Wattpad is the place for teens to write, read, and chat. At Wattpad you can do a multitude of things, starting with reading.
And they are no defense at all. The passages in question clearly follow the language of the original speech closely with only minor changes being introduced. In composition and other academic writing situations, we have established strategies to deal with plagiarism detection, avoidance, and punishment, as Struve eloquently points out.
The world of Creative Writing, though, is a combination of the academic world and the political world. In a creative writing class we are held to the same standards as other academic writing, yet the conventions for attributing a source are nowhere near as established.
Creative writers are more likely to live in the real world, where expectations and conventions of attribution are more fluid, yet the consequences of an accusation of plagiarism can be devastating.
The idea of sampling in music has crossed over to creative writing in recent years, and there is a long history of adaptation, parody, and creative reuse.
Conventions about authorship have also changed dramatically in different periods. All of this leads to a more confusing landscape, and yet some basic principles and strategies can be observed.
For example, a found poem takes existing language and re-envisions it with line breaks that cause the reader to find new connections or pay attention to a different aspect of the original text. If your use of material does not change the way we see that material in some way perhaps through recontextualizing, parodying, or satirizing the originalthen it will likely be seen as too derivative at best and plagiarized at worst.
If you use the words or ideas of someone else without having a good reason to use them, it would be better not to do it! Writers do rely on the concept of fair use, making an allusion to another work by quoting or paraphrasing a short passage.
When the allusion enriches the work at hand, this makes sense. Writers then face the question of whether and how to indicate what they have done. If the allusion is brief and to a well-known text, often no attribution is necessary. It will be recognized by most readers.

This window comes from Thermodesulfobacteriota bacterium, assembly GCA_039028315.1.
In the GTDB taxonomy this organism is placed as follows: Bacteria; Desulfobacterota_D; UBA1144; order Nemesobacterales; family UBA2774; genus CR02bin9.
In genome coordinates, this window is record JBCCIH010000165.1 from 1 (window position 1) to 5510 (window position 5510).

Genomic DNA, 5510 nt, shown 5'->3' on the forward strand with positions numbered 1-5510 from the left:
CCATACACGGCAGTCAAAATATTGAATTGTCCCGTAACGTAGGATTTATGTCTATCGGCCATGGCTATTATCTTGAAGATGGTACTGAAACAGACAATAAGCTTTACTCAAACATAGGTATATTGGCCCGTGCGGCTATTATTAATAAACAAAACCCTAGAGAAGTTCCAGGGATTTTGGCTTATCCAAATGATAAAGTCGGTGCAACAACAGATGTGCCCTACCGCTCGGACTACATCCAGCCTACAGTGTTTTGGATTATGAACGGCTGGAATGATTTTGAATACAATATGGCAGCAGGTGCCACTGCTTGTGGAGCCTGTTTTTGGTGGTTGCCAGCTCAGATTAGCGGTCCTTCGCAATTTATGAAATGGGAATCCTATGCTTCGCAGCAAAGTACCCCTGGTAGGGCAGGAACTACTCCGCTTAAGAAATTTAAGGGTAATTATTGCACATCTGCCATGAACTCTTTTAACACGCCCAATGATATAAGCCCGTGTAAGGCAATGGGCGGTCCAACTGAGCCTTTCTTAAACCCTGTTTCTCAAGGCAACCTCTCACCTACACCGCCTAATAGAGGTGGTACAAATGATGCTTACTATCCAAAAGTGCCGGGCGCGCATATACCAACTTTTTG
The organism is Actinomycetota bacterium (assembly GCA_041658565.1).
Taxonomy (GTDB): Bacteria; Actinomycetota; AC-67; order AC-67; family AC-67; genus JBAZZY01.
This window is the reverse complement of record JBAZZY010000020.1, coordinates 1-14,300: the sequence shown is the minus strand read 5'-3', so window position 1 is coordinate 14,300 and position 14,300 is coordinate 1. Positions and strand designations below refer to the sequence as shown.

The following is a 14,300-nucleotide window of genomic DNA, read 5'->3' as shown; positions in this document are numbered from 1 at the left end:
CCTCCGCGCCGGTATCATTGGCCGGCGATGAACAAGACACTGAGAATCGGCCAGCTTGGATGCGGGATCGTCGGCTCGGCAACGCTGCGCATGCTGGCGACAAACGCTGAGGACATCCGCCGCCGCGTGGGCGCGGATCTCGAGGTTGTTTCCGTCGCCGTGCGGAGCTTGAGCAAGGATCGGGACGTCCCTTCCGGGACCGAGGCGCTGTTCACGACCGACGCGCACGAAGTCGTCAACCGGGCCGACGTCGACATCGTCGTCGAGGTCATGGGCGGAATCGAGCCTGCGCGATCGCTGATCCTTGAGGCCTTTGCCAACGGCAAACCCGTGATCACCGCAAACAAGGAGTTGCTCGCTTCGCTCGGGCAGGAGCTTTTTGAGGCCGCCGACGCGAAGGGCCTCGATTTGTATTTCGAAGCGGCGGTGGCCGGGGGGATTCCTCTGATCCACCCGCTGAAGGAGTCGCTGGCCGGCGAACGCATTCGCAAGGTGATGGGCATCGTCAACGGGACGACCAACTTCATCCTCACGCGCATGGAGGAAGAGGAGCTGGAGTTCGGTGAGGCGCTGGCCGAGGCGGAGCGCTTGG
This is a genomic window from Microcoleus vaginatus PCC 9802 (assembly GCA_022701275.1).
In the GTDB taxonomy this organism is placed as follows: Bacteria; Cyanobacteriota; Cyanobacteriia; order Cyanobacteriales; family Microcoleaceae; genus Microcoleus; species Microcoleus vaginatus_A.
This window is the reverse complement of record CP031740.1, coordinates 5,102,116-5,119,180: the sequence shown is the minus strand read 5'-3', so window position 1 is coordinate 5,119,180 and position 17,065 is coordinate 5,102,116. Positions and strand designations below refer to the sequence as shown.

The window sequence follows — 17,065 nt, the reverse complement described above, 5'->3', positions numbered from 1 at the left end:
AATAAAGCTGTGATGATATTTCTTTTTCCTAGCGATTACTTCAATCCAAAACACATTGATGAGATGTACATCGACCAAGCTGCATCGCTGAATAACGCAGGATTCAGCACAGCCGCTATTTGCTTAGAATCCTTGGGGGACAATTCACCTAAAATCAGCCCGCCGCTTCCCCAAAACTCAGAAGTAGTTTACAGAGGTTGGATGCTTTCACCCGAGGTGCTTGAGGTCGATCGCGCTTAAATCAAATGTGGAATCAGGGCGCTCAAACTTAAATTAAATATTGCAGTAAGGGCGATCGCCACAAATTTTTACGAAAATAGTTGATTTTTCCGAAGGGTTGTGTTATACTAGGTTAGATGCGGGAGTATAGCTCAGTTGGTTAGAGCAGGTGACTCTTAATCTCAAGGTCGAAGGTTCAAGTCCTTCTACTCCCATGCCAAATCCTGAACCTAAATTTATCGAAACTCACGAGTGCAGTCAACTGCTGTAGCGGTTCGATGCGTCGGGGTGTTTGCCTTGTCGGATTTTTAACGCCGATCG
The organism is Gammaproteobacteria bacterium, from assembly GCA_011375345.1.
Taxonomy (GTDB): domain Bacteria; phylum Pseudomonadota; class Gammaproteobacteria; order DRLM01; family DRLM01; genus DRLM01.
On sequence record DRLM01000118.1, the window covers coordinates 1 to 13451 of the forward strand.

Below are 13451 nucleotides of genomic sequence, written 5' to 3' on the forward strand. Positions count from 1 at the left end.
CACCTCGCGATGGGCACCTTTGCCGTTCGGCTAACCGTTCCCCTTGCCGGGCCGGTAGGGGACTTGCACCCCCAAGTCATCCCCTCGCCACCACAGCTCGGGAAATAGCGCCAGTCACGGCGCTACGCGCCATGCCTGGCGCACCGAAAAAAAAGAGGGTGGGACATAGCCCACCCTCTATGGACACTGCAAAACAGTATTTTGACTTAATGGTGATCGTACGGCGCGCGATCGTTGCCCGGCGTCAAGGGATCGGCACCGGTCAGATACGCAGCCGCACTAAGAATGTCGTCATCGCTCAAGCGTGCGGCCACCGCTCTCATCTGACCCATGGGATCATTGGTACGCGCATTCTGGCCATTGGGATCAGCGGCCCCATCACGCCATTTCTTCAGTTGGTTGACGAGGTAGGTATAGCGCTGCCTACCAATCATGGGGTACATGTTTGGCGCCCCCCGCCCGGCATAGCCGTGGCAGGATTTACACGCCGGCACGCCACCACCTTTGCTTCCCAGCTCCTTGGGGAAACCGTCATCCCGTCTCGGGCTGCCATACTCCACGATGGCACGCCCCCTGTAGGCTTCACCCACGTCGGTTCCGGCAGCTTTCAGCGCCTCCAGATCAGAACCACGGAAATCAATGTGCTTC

Even obscure references are sometimes made without acknowledgement, leaving the reader to figure out the allusion or to rely on footnotes provided by editors. Famous writers from the past seem to have done this often, judging by the notes found in anthologies and critical editions.
Contemporary readers should remember, though, that expectations have changed over time and that what we now see as an obscure reference may have been better known at the time it was written. Other writers have found ways to acknowledge their source more directly. Often the choice depends on the amount of text that is quoted or adapted, how well-known the original text is, and how important it is to the author that the source be revealed.
For instance, Marianne Moore often quoted from obscure scientific journal articles in her poems without naming the source; the quotation marks were enough to indicate language coming from outside the text.
Here are a few strategies a writer might consider. Finding an unobtrusive way to mention your source is often the best strategy, if it can be done. The epigraph can provide enough space to explain the context of the original material, even the date or journal of a published source. Or it might hint at the original without explicitly giving all the details.
Footnotes have also been used as another layer of the creative text, and may be as literary as the main text of the piece. Yet usually there is a simple solution that involves one of these methods or a combination. In that situation, there should never be a question of plagiarism.
In an academic context, plagiarism is about academic dishonesty. When a work is published, especially if it is a full-length work, then legal questions of copyright and permissions also come into play.
For every other form of honest and creative use of a source, there ought to be creative ways to pay homage to the writer who came before. Writers can learn from the strategies other writers have used. Creative writing students can rely on their professors, and publishers ultimately rely on their legal staff to make sure they have all of their bases covered.Some people believe that speaking english as a batterypowered our helpers essay there is a key role in formulating policies regarding access to the whole dass to what extent does your library and do regular teenage websites creative writing like mibba stuff.
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